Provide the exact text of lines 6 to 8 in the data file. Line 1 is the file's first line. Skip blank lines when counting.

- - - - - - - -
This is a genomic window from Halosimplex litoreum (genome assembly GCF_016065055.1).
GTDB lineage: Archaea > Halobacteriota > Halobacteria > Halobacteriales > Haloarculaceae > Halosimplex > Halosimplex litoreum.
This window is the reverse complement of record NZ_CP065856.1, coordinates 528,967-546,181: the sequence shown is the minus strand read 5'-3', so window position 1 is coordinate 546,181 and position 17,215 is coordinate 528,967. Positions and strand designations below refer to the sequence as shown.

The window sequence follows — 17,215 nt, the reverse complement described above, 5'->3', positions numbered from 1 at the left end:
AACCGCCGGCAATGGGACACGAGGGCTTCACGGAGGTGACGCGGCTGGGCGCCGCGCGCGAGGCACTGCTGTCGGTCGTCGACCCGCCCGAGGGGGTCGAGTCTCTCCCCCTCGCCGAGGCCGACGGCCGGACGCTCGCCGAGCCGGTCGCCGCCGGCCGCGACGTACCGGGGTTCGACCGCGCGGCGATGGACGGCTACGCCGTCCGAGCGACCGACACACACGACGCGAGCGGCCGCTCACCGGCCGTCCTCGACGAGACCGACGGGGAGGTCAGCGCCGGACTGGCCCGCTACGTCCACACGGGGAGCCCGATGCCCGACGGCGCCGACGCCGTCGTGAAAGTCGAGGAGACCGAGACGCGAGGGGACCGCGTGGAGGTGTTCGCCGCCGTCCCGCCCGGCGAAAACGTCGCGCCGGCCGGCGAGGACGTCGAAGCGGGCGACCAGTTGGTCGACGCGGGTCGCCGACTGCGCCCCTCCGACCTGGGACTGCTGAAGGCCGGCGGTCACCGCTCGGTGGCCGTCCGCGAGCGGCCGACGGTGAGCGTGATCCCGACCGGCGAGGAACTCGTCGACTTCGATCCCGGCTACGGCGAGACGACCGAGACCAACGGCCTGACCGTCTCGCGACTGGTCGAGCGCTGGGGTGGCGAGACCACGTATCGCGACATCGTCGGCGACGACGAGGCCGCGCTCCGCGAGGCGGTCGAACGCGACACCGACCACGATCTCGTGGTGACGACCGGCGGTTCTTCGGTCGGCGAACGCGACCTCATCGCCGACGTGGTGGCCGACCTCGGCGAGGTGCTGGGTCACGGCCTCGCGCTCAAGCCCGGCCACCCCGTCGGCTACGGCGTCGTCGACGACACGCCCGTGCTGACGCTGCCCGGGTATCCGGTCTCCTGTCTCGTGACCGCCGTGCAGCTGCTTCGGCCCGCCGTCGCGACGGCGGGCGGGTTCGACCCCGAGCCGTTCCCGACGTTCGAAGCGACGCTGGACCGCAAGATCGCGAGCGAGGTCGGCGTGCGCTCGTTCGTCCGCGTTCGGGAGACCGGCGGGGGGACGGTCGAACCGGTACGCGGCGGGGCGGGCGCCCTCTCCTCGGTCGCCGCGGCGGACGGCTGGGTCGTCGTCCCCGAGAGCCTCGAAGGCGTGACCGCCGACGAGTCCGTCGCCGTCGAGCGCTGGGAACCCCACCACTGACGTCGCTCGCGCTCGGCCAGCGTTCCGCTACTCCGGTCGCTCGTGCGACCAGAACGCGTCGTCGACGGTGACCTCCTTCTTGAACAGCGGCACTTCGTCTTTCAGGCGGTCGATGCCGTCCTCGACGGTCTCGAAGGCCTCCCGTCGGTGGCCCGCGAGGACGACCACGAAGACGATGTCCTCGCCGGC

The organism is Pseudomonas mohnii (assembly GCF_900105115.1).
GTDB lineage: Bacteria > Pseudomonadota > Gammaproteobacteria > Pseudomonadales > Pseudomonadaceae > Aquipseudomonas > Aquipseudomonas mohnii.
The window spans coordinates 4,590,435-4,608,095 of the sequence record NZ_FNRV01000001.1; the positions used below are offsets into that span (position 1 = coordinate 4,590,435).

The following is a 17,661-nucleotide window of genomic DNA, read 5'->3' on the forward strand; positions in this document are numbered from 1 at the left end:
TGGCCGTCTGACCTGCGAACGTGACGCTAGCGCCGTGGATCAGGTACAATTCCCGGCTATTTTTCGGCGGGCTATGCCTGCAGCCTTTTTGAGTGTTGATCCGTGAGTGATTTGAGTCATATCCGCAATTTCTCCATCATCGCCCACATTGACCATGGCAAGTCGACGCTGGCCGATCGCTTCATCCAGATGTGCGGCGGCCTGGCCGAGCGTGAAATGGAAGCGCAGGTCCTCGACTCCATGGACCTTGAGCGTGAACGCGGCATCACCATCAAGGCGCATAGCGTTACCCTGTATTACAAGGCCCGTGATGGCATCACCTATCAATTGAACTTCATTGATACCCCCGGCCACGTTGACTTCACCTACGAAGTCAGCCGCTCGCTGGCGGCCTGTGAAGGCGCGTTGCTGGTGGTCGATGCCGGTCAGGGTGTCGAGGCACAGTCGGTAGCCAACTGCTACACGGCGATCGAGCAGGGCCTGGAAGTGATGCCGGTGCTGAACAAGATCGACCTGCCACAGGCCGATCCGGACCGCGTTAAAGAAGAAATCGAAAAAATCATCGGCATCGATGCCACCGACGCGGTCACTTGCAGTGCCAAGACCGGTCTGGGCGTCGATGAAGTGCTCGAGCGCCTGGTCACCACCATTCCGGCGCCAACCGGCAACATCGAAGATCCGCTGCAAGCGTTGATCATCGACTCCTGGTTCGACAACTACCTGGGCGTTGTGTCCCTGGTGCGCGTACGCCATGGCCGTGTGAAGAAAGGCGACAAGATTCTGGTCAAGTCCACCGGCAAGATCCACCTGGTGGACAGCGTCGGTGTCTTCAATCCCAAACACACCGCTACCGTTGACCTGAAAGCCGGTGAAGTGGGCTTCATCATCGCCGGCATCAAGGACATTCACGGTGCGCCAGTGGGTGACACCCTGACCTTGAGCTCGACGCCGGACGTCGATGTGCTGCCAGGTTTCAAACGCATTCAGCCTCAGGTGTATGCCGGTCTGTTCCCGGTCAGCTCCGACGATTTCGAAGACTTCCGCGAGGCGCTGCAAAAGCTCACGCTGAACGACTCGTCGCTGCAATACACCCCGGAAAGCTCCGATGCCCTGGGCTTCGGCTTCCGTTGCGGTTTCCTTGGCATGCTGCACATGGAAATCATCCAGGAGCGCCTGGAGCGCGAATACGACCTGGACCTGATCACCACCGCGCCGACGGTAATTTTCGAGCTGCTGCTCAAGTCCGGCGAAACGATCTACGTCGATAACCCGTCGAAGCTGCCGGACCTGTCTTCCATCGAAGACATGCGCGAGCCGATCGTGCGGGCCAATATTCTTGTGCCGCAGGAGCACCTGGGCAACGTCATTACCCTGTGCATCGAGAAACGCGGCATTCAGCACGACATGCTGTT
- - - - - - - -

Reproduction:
The organism is Pseudomonas mohnii (assembly GCF_900105115.1).
GTDB lineage: Bacteria > Pseudomonadota > Gammaproteobacteria > Pseudomonadales > Pseudomonadaceae > Aquipseudomonas > Aquipseudomonas mohnii.
The window spans coordinates 4,590,435-4,608,095 of the sequence record NZ_FNRV01000001.1; the positions used below are offsets into that span (position 1 = coordinate 4,590,435).